Swallows are named for the tiny
serrations on it's outermost wing feathers. They are more solitary than
most swallows, and don't form the large nesting colonies seen with
Bank Swallows and other swallow species.
They nest in holes in dirt banks like Bank
Habitat: Near lakes, streams, river banks, bluffs.
Can be found at nearly any type of vertical dirt bank, but most typically
Diet: Feeds almost exclusively on flying insects.
Behavior: Forages primarily while in flight,
capturing flying insects in mid-air, usually relatively low to the ground.
Nesting: Late May and June. The nest of a
Northern Rough-winged Swallow is in a cavity, traditionally a cavity in a tree
or a recessed crevice in a rocky area, but they have now also started to utilize
nest boxes. The nest in the cavity is a cup built of grasses, sedges, and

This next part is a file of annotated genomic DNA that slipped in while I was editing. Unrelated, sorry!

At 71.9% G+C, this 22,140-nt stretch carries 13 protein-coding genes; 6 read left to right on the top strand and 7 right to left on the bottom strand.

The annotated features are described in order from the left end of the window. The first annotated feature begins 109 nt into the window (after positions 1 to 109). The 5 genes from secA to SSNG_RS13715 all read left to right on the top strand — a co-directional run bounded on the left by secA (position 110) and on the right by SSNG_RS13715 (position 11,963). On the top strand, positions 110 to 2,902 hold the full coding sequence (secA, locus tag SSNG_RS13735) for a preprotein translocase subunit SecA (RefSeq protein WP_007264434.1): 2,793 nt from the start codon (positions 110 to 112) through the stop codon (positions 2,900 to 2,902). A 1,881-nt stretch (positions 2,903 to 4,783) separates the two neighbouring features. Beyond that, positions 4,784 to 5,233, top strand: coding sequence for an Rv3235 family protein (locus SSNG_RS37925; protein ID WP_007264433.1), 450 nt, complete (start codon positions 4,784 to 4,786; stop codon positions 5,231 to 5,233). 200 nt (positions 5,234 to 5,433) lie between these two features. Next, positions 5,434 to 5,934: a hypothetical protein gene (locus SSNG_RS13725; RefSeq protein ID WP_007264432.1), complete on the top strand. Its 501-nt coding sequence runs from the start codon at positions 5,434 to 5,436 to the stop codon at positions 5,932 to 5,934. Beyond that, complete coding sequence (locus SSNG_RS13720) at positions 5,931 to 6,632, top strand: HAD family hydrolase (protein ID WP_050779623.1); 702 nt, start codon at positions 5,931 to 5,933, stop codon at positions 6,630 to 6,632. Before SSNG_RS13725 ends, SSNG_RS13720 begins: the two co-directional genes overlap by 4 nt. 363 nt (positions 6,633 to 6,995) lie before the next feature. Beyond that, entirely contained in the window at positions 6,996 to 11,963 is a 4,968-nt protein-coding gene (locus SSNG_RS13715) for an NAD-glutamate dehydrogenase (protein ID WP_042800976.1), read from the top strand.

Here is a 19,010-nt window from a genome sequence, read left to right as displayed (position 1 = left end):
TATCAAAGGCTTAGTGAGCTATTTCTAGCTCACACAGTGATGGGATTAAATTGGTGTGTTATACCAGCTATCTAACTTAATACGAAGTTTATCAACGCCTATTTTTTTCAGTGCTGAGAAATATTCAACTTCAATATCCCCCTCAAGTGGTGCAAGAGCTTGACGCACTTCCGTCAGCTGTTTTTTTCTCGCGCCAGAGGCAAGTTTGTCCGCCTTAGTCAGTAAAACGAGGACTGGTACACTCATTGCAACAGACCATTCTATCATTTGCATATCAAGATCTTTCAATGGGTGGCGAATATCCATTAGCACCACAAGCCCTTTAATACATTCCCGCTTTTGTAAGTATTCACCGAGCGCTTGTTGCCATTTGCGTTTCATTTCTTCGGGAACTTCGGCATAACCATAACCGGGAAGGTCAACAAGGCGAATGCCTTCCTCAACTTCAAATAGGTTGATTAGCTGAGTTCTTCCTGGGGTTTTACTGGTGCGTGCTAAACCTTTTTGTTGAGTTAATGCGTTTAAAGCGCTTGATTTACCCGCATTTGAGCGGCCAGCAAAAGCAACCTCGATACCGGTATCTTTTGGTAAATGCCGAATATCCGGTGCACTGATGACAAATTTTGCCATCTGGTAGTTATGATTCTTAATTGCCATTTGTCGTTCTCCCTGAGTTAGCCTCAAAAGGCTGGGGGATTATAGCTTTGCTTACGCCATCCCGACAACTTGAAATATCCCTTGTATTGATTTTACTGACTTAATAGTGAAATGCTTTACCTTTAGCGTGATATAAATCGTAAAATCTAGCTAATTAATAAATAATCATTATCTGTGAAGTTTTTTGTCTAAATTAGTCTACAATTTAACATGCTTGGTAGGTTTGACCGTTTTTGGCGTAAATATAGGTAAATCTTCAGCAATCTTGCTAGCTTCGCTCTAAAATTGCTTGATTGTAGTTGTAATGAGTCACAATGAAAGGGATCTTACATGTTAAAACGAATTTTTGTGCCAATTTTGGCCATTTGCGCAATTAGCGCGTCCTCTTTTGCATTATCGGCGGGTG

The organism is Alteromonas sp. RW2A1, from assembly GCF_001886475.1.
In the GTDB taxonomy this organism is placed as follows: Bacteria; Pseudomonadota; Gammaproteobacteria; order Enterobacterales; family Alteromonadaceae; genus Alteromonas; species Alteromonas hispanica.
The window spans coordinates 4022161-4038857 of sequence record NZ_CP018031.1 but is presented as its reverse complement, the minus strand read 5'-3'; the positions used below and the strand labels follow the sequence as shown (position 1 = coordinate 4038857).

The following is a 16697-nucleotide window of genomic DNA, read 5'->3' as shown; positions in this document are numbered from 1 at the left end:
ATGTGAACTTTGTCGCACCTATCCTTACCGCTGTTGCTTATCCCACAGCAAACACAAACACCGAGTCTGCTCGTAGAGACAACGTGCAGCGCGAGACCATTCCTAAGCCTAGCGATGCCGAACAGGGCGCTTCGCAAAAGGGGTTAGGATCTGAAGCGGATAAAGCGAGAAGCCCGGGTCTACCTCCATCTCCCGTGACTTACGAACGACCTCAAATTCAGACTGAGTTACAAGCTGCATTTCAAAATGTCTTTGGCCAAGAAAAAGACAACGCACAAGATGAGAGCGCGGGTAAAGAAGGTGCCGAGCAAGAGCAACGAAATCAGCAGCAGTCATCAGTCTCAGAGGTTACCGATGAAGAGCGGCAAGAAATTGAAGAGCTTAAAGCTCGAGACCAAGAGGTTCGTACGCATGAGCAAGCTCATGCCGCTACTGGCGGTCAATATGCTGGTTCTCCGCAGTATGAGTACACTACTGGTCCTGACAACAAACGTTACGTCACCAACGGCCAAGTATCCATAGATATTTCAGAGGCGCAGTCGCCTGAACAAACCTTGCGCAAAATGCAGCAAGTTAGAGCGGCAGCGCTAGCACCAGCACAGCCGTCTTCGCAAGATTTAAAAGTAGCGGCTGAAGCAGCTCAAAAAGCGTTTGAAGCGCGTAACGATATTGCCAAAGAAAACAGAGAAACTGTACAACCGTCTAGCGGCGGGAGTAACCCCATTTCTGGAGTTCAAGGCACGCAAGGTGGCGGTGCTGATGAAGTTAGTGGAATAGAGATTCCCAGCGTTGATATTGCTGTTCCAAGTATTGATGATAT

twigs, lined with feathers. The female usually lays 4 to 6 eggs, and she
alone incubates them. Once the eggs hatch, both parents help to feed the
young. The young fledge after about 24 days, but usually continue to be
fed by the parents for a few weeks after fledging.
Migration: Neotropical migrant, wintering from the extreme southern
U.S. and further south.
Conservation Status: Northern Rough-winged
Swallows are probably more numerous and widespread now than they were
pre-settlement. They've learned to adapt well to a human presence, and
will now use bridges and road cuts for nesting in addition to natural sites.
The IUCN lists the
Northern Rough-winged Swallow as a species of "Least Concern".
Cornell University's "All About Birds - Northern Rough-winged Swallow"
eNature.com: Northern Rough-winged Swallow
Photo Information: July 5th, 2010 - Badlands National
Park in South Dakota - Terry Sohl
Additional Photos: Click on the image chips or
text links below for additional, higher-resolution Northern Rough-winged